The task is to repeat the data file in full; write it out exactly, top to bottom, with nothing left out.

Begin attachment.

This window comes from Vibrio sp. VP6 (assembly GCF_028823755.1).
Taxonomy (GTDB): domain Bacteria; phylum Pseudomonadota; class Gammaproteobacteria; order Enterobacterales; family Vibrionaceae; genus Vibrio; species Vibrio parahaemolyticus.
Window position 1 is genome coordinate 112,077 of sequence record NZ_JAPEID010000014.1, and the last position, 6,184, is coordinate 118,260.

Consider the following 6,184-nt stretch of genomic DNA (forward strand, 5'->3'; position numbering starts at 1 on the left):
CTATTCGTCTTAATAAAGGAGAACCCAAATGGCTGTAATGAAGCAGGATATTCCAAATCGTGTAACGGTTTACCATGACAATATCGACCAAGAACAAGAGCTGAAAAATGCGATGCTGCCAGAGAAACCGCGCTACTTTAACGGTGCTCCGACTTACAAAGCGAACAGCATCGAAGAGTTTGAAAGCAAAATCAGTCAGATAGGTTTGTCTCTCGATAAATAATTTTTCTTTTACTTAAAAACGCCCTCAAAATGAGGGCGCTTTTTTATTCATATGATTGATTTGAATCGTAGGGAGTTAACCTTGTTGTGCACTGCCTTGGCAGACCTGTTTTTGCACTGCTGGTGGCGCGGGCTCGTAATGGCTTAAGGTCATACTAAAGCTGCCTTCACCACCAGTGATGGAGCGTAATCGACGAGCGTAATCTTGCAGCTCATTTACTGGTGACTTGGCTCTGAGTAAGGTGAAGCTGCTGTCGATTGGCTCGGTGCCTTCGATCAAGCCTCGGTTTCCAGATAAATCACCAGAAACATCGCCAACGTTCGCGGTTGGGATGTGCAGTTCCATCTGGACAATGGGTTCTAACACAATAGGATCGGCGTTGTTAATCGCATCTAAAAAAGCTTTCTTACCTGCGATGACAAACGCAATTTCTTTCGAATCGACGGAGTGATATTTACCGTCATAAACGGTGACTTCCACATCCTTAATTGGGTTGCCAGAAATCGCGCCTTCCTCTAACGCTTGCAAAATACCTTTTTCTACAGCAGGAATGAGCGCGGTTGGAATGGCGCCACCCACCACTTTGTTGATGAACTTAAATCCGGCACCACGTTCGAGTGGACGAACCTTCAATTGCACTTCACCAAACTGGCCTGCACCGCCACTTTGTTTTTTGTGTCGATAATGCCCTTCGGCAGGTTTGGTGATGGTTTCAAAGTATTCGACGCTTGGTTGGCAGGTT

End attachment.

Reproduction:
This window comes from Vibrio sp. VP6 (assembly GCF_028823755.1).
Taxonomy (GTDB): domain Bacteria; phylum Pseudomonadota; class Gammaproteobacteria; order Enterobacterales; family Vibrionaceae; genus Vibrio; species Vibrio parahaemolyticus.
Window position 1 is genome coordinate 112,077 of sequence record NZ_JAPEID010000014.1, and the last position, 6,184, is coordinate 118,260.

Consider the following 6,184-nt stretch of genomic DNA (forward strand, 5'->3'; position numbering starts at 1 on the left):
CTATTCGTCTTAATAAAGGAGAACCCAAATGGCTGTAATGAAGCAGGATATTCCAAATCGTGTAACGGTTTACCATGACAATATCGACCAAGAACAAGAGCTGAAAAATGCGATGCTGCCAGAGAAACCGCGCTACTTTAACGGTGCTCCGACTTACAAAGCGAACAGCATCGAAGAGTTTGAAAGCAAAATCAGTCAGATAGGTTTGTCTCTCGATAAATAATTTTTCTTTTACTTAAAAACGCCCTCAAAATGAGGGCGCTTTTTTATTCATATGATTGATTTGAATCGTAGGGAGTTAACCTTGTTGTGCACTGCCTTGGCAGACCTGTTTTTGCACTGCTGGTGGCGCGGGCTCGTAATGGCTTAAGGTCATACTAAAGCTGCCTTCACCACCAGTGATGGAGCGTAATCGACGAGCGTAATCTTGCAGCTCATTTACTGGTGACTTGGCTCTGAGTAAGGTGAAGCTGCTGTCGATTGGCTCGGTGCCTTCGATCAAGCCTCGGTTTCCAGATAAATCACCAGAAACATCGCCAACGTTCGCGGTTGGGATGTGCAGTTCCATCTGGACAATGGGTTCTAACACAATAGGATCGGCGTTGTTAATCGCATCTAAAAAAGCTTTCTTACCTGCGATGACAAACGCAATTTCTTTCGAATCGACGGAGTGATATTTACCGTCATAAACGGTGACTTCCACATCCTTAATTGGGTTGCCAGAAATCGCGCCTTCCTCTAACGCTTGCAAAATACCTTTTTCTACAGCAGGAATGAGCGCGGTTGGAATGGCGCCACCCACCACTTTGTTGATGAACTTAAATCCGGCACCACGTTCGAGTGGACGAACCTTCAATTGCACTTCACCAAACTGGCCTGCACCGCCACTTTGTTTTTTGTGTCGATAATGCCCTTCGGCAGGTTTGGTGATGGTTTCAAAGTATTCGACGCTTGGTTGGCAGGTT